Note: I had written this article to publish close to Christmas near the end of Scott Weiland’s tour. With Scott’s tragic death, I thought it would be a fitting tribute to post it now.
Scott Weiland was one of rock’s most dynamic frontmen of the past twenty three years; consistently reinventing himself and taking risks throughout the years with Stone Temple Pilots and Velvet Revolver. Though Weiland had recently been trying to bring his solo career to the forefront of rock music with Blaster, many have no idea that he already had quite an eclectic catalog of solo songs under his belt.
His first two studio LPs, 12 Bar Blues (1998) and Happy in Galoshes (2008) were a couple of the most ambitious alternative records of their time; even critics who had previously given Weiland hellish press in STP were left stunned by 12 Bar Blues. I’ll liken 12 Bar Blues to the Berlin era of David Bowie: it was such an experiment that paid off with critics, but Scott bypassed the whole Major Tom and Ziggy Stardust and the Spiders from Mars part of it, releasing an album too ahead of its time as a first release.
The following are ten songs by Weiland, either solo or backed by The Action Girls or The Wildabouts (depending on the era), that represent the best of each record, not even counting obvious singles such as “Missing Cleveland“, “Modzilla“, and “Paralysis“.
A sprawling tribute to B-movies juxtaposed with lyrics depicting a man who seems to like any sort of self-confidence, “Barbarella” kicked off Scott’s solo career in 1997, accompanied by a music video that saw Scott in sort of a Man Who Fell To Earth knockoff. You play the game, I’ll masturbate and sing a lullaby, You run the race, Ill pay the miles, You sing the pink love fuzz, And dance the musty queer, Ill stay at home cause I’m the mouse.
“Lady, Your Roof Brings Me Down”
A love song straight out of your nightmares, “Lady, Your Roof Brings Me Down” was featured on both 12 Bar Blues and the soundtrack to Great Expectations. A swirling, piano and accordion driven circus act of a song that features Sheryl Crow. “I’ve become the painted clown, I’ll paint your town.”
“Where’s The Man”
One of Weiland’s most cryptic songs, sort of a spiritual sequel to STP’s “Big Empty” aesthetically, capturing a sense of exhaustion in possibly the darkest era of Scott’s recording career.
“As I get behind the wheel again, Pray to live a million years, Know I lie but if it makes you glad, Tell you what you wanna hear.”
One of Scott’s most tripped out and interesting songs is actually one that was lost to copyright issues; after being included on early versions of Scott’s first solo record, it disappeared in later printings after Scott learned the lyrics of “Mairzy Doats“, which comprise the chorus, were actually copyrighted. That tune’s gibberish lyrics (which may have been popularized in the 90’s by Leland Palmer’s insane rendition of it on Twin Peaks) were mistaken as being traditional, or in the free domain, by Scott. The rest of the tune plays out like a tripped-out version of The Beatles’ “Hey Jude”.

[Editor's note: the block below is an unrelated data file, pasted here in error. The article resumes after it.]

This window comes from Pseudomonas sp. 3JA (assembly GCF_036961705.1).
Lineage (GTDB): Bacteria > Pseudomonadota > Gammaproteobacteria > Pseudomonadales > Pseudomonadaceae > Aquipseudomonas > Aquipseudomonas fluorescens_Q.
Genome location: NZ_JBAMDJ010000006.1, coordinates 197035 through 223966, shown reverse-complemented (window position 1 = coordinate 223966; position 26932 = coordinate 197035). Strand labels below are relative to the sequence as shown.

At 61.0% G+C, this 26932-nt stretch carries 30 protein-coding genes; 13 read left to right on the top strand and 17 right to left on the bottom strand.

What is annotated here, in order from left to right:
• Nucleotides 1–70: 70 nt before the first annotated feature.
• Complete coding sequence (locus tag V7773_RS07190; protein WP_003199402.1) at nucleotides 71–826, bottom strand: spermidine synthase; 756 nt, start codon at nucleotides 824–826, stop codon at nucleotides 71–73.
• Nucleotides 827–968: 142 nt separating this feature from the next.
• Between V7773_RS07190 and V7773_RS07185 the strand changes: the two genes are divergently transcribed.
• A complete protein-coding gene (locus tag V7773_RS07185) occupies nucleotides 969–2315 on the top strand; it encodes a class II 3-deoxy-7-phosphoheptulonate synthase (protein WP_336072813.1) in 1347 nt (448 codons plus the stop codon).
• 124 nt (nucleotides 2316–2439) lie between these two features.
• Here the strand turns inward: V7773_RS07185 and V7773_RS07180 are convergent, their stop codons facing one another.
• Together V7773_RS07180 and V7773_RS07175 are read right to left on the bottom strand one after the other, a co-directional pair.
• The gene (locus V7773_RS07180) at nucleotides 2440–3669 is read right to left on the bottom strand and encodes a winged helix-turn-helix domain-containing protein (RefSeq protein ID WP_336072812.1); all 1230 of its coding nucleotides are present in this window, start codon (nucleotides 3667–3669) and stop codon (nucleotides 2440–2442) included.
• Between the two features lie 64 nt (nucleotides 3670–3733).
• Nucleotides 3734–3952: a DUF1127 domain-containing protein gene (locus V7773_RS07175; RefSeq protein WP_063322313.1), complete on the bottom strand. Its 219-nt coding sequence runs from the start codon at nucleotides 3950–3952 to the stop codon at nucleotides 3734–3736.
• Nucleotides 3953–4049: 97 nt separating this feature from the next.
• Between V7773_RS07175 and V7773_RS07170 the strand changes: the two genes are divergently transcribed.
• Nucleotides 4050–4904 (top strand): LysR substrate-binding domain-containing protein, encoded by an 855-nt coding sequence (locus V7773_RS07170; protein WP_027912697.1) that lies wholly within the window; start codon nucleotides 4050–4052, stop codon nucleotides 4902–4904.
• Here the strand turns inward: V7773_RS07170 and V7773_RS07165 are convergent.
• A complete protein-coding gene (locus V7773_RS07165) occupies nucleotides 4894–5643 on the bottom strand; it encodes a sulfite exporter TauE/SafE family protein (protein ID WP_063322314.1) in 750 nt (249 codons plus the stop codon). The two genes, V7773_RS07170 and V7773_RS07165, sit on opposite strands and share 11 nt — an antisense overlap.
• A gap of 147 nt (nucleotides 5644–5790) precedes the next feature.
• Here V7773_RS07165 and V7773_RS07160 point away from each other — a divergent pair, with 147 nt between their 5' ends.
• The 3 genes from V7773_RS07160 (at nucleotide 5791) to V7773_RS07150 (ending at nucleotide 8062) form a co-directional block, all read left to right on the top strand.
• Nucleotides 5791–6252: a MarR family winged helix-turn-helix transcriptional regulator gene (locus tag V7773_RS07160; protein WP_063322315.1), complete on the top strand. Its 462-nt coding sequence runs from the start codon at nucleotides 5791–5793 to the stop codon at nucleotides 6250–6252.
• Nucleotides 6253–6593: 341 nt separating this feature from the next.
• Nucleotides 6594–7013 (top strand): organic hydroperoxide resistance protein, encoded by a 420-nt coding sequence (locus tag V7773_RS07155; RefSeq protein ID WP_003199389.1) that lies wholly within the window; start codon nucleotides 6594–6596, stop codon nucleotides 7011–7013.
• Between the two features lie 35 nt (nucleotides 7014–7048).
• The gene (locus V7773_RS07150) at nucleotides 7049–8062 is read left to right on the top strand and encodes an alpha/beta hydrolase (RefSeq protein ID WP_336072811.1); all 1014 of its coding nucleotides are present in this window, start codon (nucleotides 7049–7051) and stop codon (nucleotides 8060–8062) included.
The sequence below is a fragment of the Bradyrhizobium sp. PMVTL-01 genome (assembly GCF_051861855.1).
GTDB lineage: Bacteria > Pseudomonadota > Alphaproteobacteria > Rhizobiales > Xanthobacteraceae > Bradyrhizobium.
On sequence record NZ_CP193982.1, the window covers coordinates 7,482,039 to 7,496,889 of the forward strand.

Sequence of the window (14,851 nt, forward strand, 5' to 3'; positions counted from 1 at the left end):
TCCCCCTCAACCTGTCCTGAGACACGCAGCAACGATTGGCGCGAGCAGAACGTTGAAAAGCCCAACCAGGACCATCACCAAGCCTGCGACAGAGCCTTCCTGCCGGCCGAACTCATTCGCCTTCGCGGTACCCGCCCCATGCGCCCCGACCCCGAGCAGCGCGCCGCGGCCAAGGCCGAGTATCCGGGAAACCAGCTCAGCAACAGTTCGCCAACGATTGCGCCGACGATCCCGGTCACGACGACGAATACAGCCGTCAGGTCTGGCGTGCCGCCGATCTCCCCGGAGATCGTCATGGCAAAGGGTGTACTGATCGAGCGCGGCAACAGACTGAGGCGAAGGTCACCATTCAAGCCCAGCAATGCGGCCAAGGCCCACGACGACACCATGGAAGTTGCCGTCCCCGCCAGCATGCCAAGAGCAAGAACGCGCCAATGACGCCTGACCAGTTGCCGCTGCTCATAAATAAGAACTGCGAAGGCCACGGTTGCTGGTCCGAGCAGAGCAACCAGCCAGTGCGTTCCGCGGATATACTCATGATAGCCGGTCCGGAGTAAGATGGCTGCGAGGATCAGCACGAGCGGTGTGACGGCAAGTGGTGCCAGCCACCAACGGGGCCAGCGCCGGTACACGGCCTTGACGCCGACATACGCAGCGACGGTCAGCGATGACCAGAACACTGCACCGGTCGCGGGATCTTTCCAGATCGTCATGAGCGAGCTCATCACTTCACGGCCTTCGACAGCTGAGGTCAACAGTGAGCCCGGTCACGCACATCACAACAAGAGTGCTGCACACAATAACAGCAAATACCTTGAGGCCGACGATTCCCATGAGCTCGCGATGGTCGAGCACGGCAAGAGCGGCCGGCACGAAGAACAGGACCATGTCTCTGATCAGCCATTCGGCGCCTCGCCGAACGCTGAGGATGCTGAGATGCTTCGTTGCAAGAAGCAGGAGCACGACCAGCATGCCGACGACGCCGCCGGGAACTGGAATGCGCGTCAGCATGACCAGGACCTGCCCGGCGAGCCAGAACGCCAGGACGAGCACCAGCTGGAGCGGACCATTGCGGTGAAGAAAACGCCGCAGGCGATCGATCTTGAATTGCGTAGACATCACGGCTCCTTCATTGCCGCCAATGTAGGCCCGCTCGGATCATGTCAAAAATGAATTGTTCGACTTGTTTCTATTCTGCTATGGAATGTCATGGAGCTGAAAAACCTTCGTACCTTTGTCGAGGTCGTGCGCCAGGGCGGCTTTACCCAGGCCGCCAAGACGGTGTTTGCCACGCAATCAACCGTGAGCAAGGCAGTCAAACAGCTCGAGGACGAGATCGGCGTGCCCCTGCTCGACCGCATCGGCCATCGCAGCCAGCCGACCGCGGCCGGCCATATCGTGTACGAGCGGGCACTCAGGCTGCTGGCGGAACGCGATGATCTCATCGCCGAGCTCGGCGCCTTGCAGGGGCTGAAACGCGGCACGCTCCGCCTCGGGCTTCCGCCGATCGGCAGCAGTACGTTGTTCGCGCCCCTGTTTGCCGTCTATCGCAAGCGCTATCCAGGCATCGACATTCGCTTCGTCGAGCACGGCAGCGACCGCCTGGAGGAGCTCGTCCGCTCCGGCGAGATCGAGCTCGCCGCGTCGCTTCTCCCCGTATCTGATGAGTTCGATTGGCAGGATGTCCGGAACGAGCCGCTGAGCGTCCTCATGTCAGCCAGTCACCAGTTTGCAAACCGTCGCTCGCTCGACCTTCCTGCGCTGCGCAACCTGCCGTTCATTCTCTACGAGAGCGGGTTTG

Weiland’s touching dedication to his late brother, Michael, previously referenced on Velvet Revolver’s “For A Brother”. Scott reminisces on the holidays he had with his brother before Michael “flew away with a broken wing”. The penultimate track of Weiland’s most cathartic release gave way to a hidden rendition of the traditional Catholic hym, “Be Not Afraid”. Christmas Day we were the best of friends.
Remember we fucked up the gravy (lumpy)? Hadn’t seen such a smile on your face, Since we harmonized a little Bing Crosby, 10 Days later your girl says yes, I can’t live without you, You’re my man (daddy), But the Christmas song left your head, And you flew away with a broken wing. Your way (arch angel)
“The Man I Didn’t Know”
From the second disc of the deluxe version of Happy in Galoshes, Weiland’s tune to his biological father from Cleveland was the singer’s first real dabble into country music, albeit injected with sort of a David Bowie sensibility. Tell me things that I wanna know, Now I’m a man with a family of my own, Why’d you go and leave me in the cold? With the face in the mirror of the man I didn’t know.
“She Sold Her System”
“She Sold Her System” kind of continues the sonic blueprint of 12 Bar Blues with its manic bursts of Floydian psychedelia amid airy verses that. All the wine in your head, All the clippings that you read, tell your story, Forty miles high above your bed you sold your system, You sold your system, Now couldn’t you have found a better time, To let it drift away from you?
One of the most uplifting songs on Blaster, the ethereal Parachute is a psychedelic blend of Bob Dylan lyricism and Nirvana-cum-Beatles instrumentation. Jeremy Brown’s guitar work during the chorus and bridge, in conjunction with Weiland’s layered, heartfelt vocals, creates sort of a seafaring/sailor-type vibe that just strikes a certain chord. Catch you when you’re falling, even when you’re not, I’ll see you through the eyes of love.
Guitarist James Iha of The Smashing Pumpkins fame guests on this Blaster ballad featuring classic Weiland melodies and lyricism, playing alongside Jeremy Brown. “I never really spoke computer language, Always chose communication, And still I found you now, Could believe it, Never could’ve dreamed it.”
A swirling ballad off of Scott’s latest record, “Amethyst” possesses a swirling arena rock vibe with Scott’s traditional impassioned yet cryptic lyrics of love.
Look away, We gotta white light blinder, Come my way, You know I’ll always find her, In about a second, Or a week or two I gotta tell ya a lil riff, About what she can do, Half way home, But in the nick of time, I was taken by surprise, By this girl of mine.